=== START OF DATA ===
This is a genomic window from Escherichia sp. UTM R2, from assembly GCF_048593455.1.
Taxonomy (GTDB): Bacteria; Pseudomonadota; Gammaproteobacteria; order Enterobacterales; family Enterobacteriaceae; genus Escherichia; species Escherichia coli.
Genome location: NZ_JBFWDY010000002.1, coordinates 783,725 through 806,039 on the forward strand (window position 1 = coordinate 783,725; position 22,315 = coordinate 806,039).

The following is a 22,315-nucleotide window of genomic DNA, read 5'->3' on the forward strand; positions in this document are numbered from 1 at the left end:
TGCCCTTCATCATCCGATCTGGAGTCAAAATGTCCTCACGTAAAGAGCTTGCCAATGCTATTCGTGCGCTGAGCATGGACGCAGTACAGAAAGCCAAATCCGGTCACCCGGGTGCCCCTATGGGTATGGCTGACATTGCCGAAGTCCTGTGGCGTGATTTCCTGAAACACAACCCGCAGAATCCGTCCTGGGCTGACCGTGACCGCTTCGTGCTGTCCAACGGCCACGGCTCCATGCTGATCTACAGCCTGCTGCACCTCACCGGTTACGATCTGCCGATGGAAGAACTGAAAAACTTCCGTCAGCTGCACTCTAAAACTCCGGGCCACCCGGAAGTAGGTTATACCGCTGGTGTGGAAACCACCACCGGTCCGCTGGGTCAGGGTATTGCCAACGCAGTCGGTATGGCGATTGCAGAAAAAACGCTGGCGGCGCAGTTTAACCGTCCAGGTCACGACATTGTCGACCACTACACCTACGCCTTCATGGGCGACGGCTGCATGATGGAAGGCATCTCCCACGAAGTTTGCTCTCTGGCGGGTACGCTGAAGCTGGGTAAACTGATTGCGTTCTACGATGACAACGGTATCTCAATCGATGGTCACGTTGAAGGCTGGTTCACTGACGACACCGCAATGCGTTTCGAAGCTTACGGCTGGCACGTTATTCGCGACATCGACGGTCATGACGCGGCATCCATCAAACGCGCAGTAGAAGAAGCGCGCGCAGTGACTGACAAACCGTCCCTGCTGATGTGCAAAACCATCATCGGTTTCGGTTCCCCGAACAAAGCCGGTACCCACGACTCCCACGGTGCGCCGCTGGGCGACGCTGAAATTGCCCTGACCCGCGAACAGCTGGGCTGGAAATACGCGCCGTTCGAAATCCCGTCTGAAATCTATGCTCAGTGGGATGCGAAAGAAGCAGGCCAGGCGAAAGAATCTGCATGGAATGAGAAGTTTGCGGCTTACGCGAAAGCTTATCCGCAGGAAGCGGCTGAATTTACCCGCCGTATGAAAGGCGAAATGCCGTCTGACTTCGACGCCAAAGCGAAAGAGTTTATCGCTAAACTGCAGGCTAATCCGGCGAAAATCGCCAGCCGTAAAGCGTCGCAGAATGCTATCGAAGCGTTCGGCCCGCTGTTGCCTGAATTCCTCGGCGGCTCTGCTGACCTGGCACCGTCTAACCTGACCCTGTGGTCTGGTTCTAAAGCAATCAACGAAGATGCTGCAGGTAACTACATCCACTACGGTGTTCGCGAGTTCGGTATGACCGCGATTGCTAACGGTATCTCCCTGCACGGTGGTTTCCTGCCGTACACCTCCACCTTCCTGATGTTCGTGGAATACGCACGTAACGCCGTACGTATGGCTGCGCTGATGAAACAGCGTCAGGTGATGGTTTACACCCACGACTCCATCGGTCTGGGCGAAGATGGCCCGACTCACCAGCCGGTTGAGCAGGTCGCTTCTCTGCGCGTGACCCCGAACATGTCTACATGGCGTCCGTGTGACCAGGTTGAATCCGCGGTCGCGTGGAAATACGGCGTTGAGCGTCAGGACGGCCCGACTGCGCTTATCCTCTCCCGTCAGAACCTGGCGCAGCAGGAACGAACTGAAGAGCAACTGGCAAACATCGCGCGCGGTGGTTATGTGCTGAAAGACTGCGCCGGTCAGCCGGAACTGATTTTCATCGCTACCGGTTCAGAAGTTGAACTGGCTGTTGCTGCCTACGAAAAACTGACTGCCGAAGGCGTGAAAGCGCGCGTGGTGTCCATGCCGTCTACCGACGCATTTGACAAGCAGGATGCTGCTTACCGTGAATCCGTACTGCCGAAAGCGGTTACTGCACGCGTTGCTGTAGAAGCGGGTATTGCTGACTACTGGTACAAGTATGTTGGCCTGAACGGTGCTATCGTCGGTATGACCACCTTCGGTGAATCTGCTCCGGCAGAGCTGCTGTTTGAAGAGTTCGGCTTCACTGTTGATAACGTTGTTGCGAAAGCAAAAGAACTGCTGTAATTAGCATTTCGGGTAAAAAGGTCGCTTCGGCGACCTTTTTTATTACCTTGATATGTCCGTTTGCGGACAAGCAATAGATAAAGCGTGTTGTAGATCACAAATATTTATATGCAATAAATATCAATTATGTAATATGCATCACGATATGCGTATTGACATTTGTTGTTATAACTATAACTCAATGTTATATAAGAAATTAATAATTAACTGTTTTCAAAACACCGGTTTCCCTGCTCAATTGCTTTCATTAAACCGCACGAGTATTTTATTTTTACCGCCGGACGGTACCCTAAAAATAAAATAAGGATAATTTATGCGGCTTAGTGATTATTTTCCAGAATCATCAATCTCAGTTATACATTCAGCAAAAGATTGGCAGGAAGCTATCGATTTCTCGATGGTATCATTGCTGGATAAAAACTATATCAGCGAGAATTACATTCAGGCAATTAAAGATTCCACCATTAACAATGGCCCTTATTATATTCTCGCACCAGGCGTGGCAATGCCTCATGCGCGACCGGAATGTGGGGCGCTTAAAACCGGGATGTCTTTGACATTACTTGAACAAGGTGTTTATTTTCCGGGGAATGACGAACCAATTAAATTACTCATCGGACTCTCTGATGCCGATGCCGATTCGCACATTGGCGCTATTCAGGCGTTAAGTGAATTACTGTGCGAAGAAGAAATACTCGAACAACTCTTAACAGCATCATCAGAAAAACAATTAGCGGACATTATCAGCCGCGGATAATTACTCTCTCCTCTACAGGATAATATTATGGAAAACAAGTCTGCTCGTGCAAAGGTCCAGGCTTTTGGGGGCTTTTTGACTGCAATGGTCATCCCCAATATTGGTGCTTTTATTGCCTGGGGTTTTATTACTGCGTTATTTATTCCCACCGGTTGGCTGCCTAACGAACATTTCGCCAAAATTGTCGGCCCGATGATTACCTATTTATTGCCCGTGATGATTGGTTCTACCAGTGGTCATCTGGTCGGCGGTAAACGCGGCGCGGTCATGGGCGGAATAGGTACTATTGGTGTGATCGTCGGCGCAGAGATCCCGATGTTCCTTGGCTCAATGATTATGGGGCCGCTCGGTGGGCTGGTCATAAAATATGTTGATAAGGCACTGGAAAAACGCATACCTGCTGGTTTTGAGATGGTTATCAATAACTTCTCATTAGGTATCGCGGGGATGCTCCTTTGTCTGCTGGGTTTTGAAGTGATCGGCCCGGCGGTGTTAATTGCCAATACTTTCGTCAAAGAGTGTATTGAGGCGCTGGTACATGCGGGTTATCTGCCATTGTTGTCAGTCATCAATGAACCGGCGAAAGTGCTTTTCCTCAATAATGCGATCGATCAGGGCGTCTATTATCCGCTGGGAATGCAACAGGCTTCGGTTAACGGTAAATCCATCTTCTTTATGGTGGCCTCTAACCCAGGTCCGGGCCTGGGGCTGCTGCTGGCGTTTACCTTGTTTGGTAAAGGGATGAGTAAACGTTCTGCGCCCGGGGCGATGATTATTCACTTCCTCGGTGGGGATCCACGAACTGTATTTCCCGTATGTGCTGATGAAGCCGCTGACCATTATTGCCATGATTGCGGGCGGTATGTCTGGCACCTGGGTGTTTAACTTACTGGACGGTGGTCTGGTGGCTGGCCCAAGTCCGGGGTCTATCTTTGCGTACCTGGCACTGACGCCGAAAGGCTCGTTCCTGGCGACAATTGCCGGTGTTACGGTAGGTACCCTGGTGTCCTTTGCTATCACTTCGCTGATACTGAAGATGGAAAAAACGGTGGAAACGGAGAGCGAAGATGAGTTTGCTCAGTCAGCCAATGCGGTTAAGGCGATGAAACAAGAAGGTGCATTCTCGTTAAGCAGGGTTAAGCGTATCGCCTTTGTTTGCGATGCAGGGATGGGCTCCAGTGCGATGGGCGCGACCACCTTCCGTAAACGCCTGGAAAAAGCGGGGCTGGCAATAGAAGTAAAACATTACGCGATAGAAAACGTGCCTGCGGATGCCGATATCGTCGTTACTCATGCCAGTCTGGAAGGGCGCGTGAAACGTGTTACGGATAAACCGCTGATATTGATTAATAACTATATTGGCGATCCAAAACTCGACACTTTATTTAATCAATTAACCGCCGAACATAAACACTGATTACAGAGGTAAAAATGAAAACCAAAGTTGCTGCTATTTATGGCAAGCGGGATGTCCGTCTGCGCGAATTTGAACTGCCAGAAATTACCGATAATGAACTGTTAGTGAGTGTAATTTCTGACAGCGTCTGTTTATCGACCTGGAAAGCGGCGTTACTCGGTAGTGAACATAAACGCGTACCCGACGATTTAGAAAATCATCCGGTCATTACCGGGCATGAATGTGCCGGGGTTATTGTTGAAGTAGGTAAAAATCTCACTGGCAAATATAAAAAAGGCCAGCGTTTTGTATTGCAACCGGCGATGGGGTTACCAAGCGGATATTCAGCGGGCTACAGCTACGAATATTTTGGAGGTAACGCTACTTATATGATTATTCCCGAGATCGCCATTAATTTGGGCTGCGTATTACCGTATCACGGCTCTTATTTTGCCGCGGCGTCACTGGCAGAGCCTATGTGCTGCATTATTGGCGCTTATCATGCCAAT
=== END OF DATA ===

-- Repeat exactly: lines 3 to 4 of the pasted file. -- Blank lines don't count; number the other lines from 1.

Genome location: NZ_JBFWDY010000002.1, coordinates 783,725 through 806,039 on the forward strand (window position 1 = coordinate 783,725; position 22,315 = coordinate 806,039).

The following is a 22,315-nucleotide window of genomic DNA, read 5'->3' on the forward strand; positions in this document are numbered from 1 at the left end: